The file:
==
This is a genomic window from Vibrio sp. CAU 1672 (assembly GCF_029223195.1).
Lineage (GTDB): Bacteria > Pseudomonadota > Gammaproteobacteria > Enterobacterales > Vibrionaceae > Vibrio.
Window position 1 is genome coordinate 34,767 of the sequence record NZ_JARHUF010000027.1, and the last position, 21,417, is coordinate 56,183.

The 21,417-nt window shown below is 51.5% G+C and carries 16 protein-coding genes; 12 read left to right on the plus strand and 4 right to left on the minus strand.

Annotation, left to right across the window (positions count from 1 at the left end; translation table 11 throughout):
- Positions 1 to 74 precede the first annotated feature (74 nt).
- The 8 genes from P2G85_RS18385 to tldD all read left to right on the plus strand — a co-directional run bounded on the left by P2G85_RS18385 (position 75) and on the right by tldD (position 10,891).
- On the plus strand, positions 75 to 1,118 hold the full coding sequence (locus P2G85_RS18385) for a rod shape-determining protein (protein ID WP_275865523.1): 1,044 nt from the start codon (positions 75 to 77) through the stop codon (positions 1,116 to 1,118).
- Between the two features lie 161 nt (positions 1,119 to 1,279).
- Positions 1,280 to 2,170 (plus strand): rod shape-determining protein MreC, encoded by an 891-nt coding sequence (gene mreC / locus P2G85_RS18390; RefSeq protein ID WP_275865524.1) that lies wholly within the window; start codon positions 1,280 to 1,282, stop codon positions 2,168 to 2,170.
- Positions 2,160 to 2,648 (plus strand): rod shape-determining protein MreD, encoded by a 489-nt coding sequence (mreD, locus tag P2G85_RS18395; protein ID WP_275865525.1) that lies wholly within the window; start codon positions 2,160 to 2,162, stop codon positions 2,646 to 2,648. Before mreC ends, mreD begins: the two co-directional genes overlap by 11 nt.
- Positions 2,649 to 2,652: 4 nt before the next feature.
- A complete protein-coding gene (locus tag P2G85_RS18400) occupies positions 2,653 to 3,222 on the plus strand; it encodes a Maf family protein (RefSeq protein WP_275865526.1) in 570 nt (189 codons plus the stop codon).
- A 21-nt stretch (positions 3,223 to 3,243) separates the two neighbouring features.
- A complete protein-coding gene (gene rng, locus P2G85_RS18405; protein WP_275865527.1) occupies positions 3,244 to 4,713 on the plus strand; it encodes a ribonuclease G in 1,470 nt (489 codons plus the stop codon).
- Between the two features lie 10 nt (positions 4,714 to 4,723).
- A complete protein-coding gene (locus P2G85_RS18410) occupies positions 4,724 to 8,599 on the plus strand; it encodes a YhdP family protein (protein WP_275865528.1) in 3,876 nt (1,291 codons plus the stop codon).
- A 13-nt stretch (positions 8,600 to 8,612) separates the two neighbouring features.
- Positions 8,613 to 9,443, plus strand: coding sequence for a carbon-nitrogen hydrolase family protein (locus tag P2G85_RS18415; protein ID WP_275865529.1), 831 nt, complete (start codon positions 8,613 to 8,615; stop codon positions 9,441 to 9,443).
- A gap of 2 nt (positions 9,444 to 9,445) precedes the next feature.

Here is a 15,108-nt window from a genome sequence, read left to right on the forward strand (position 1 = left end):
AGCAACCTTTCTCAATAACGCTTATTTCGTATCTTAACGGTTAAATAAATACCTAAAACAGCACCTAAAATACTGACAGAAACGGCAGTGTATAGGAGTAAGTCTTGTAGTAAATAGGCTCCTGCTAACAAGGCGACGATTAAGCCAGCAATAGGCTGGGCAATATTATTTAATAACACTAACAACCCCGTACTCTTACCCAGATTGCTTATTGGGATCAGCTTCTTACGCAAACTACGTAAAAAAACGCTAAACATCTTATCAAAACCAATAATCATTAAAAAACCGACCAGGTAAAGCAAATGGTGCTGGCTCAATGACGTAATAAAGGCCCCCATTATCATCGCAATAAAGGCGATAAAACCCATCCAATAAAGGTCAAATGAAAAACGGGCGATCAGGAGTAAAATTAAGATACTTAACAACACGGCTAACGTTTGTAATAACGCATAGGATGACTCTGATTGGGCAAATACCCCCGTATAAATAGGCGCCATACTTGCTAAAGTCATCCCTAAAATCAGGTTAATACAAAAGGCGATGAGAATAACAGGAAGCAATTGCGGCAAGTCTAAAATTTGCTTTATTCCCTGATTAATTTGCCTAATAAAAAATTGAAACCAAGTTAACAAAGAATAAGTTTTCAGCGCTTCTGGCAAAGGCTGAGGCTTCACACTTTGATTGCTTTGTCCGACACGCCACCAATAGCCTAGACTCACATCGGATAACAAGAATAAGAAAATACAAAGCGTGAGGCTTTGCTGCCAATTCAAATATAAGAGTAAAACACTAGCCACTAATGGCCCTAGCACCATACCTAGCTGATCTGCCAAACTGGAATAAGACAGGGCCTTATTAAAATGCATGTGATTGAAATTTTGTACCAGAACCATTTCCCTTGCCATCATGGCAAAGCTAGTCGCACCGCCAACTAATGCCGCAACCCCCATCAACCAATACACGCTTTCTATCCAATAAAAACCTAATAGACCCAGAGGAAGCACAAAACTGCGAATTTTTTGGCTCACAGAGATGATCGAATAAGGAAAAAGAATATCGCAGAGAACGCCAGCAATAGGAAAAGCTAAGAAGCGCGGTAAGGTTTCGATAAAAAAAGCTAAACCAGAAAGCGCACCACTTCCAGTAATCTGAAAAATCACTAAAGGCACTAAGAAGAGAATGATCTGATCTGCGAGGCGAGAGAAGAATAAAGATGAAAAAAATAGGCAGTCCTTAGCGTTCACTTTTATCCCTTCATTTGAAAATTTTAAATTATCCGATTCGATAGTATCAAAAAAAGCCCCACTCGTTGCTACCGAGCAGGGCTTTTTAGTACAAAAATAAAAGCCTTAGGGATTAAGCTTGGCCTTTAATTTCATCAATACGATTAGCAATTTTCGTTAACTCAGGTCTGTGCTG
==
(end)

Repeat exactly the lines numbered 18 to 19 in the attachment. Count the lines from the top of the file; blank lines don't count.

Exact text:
- A 13-nt stretch (positions 8,600 to 8,612) separates the two neighbouring features.
- Positions 8,613 to 9,443, plus strand: coding sequence for a carbon-nitrogen hydrolase family protein (locus tag P2G85_RS18415; protein ID WP_275865529.1), 831 nt, complete (start codon positions 8,613 to 8,615; stop codon positions 9,441 to 9,443).